Projecting Source Water Quality in Christian County, Illinois: Analysis of the Opportunities for Agriculture-Utility Cooperative Agreements

PI Stephen P. Gasteyer, Assistant Professor, Department of Sociology, Michigan State University, East Lansing, MI;  through August 2008, Assistant Professor of Community Development and Leadership, Department of Human and Community Development, University of Illinois, Urbana, IL 61801.

Conducted from May 2006-August 2008 with funding from the Dudley Smith Initiative

Purpose and objectives of research

This research project investigated the collaboration between community water systems and the surrounding farming populations to protect source water quality.  In particular, we will investigate:

  1. The extent to which community water systems in Christian County identified actual or potential impairments to source water quality from farming practices on surrounding farmland;
  2. The extent to which they worked with the surrounding farming populations to implement structural barriers or alternative practices to mitigate or prevent impairments;
  3. Who have been the players in these arrangements (farmers, water utilities, community government, cooperative extension, SWCD, IL Rural Water Association, etc.) and how did that process work;
  4. How they have paid for landscape amendments (e.g. riparian buffers) or alternative practices (generally through targeted USDA conservation grants);
  5. The impacts of these actions; and
  6. Their sustainability over time (especially given the short lifespan of government conservation programs).

Participants (researchers and non-researchers)

Researchers PI: Stephen Gasteyer; Graduate Research Assistant: Jennifer Carrera;  Co-PIs:  Gary Letterly, University of Illinois Extension, Taylorville, IL.  Anne Silvis, University of Illinois Extension, Urbana, IL.  Subjects  Those interviewed included representatives of local government, citizens’ committees, non-profit organizations, for-profit organizations, water managers, landowners, and farmers.   In all, we carried out 48 interviews.

Methods Utilized

We researched these issues through: text analysis of existing project documents, reports and local media; interviews with key informants throughout the county; site visits; and either phone or face-to-face interviews with stakeholders using a snowball sampling approach.

The results included: a) documentation of the strategies used to protect source water by communities and agriculture in Christian County; b) the varied processes of implementation of those strategies; c) assessment of the success of those various initiatives; d) assessment of their sustainability over time; e) models for community/agriculture alliances to protect source water quality; f) and, ultimately, proposals for pilot projects to implement the best practices implied in these models.

Activities and Timeline

May-July 2006:  The graduate research assistant and I conducted an initial tour of the area with Gary Letterly.  We also met with key stakeholders during this period – including representatives of local government, regulatory agencies, and non-profit organizations.  We began the process of gathering data for the study.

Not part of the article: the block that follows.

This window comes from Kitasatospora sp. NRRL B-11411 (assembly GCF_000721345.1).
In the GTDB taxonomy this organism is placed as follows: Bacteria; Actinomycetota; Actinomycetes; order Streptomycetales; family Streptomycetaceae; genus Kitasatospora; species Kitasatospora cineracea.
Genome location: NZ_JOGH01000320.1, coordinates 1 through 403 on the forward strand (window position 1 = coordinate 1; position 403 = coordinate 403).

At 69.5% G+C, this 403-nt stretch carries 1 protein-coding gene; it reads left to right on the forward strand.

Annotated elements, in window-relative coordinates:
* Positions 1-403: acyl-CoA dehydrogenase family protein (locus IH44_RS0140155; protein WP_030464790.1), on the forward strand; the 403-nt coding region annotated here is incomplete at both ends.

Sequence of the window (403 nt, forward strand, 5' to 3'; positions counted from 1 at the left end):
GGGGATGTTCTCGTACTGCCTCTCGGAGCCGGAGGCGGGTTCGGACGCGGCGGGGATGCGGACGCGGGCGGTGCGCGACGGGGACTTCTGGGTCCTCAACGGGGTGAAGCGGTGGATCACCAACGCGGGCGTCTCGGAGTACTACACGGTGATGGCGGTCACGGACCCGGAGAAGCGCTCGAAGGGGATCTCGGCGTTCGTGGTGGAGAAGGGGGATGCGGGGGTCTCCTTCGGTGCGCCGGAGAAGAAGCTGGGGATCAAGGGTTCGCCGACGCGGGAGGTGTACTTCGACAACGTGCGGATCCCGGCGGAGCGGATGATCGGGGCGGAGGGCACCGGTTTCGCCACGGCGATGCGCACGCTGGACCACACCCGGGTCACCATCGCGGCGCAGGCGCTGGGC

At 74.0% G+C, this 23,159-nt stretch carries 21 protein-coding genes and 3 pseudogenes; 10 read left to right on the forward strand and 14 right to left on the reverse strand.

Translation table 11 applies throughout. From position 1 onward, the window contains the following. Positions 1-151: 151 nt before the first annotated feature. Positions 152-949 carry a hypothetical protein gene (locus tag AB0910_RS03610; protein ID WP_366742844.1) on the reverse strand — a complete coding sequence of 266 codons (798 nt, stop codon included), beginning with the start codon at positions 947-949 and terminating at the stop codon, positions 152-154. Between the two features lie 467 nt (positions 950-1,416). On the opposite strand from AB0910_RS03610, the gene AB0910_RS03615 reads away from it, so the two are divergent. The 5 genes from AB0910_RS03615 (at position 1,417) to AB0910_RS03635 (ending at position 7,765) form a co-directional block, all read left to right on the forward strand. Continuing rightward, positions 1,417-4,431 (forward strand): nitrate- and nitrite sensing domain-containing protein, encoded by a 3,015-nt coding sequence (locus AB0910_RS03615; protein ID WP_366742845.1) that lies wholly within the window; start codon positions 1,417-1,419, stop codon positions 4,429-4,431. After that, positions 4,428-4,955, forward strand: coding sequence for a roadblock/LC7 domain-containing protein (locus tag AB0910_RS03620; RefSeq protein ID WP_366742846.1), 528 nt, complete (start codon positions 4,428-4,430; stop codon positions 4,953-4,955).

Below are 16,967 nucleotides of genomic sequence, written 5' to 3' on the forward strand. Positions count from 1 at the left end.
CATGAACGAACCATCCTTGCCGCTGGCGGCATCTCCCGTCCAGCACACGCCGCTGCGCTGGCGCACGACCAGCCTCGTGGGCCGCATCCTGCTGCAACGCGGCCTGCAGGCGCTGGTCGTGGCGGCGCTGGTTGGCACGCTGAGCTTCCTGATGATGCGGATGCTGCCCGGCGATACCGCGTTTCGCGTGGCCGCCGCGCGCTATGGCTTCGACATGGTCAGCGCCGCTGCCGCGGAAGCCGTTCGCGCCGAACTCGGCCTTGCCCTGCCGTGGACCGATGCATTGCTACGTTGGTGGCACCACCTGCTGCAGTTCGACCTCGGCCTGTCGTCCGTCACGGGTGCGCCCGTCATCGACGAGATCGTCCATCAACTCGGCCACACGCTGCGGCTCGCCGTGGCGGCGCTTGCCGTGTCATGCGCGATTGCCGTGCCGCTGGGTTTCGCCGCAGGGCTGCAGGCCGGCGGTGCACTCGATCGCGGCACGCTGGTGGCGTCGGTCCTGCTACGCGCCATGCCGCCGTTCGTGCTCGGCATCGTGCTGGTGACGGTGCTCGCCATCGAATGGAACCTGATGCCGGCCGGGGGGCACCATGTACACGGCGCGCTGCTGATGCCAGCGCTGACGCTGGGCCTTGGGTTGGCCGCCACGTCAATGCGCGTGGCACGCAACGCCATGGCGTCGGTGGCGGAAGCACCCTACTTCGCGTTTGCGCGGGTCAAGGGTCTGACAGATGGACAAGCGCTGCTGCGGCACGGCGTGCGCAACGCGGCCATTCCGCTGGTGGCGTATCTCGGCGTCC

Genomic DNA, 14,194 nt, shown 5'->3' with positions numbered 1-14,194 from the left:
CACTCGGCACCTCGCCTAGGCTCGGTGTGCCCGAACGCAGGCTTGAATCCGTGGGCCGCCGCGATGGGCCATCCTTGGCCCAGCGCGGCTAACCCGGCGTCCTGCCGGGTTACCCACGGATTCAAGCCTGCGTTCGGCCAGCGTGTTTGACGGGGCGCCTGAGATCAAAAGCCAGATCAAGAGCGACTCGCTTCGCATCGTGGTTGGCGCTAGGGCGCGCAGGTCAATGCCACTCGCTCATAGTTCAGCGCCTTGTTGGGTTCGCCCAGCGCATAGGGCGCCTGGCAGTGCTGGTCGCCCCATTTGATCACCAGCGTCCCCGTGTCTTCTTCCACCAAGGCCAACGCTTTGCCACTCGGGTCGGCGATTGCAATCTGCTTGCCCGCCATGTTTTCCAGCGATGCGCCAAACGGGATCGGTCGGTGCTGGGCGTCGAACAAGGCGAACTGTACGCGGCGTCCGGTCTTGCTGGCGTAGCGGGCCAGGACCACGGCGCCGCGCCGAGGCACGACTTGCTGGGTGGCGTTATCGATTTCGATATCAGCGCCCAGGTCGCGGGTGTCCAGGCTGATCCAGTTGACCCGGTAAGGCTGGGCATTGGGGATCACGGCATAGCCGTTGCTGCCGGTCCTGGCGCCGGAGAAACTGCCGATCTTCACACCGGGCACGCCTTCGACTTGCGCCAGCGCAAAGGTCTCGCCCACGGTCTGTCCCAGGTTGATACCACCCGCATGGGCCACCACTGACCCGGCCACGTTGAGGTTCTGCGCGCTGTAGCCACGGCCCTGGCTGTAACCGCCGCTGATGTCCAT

August-October 2006:  Using local media and other reports, we developed a map of networks and relationships related to water quality protection in Christian County.

November 2006-January 2007:  Carried out interviews with Famers and other stakeholders in the Lake Taylorville watershed to understand the Taylorville process.

February-April 2007:  Based on emerging issues as we were doing research, in consultation with Chris Schroeder and Gary Letterly, we began to investigate water quality issues related to energy development in Christian County.   We did this through the following media, but also through interviews with key officials and stakeholders.  We simultaneously finalized interviews in Lake Taylorville.

May-July 2007:  Analysis of work completed to date and work to add and compare to other work done in the watershed.  Continue interviews with water stakeholders.  Presentation of Taylorville Lake findings at Soil and Water Conservation Society annual conference.

August-October 2007:  Began work to analyze small community water issues and protection strategies in Christian County.  This involves analysis of Source Water Assessment documents from Illinois EPA, but also interviews of key stakeholders in small communities throughout the county.

November 2007 –January 2008:  Continue with interviews and analysis of key stakeholders in community water quality initiatives in Christian County.  Consider implications of role of unsewered communities in water quality concerns in Christian County.

February—April 2008:  Analyze findings from community water portion of the study.   Complete analysis of community water and energy development in Christian County.  Present findings at the Midwest Sociological Society in St. Louis, MO.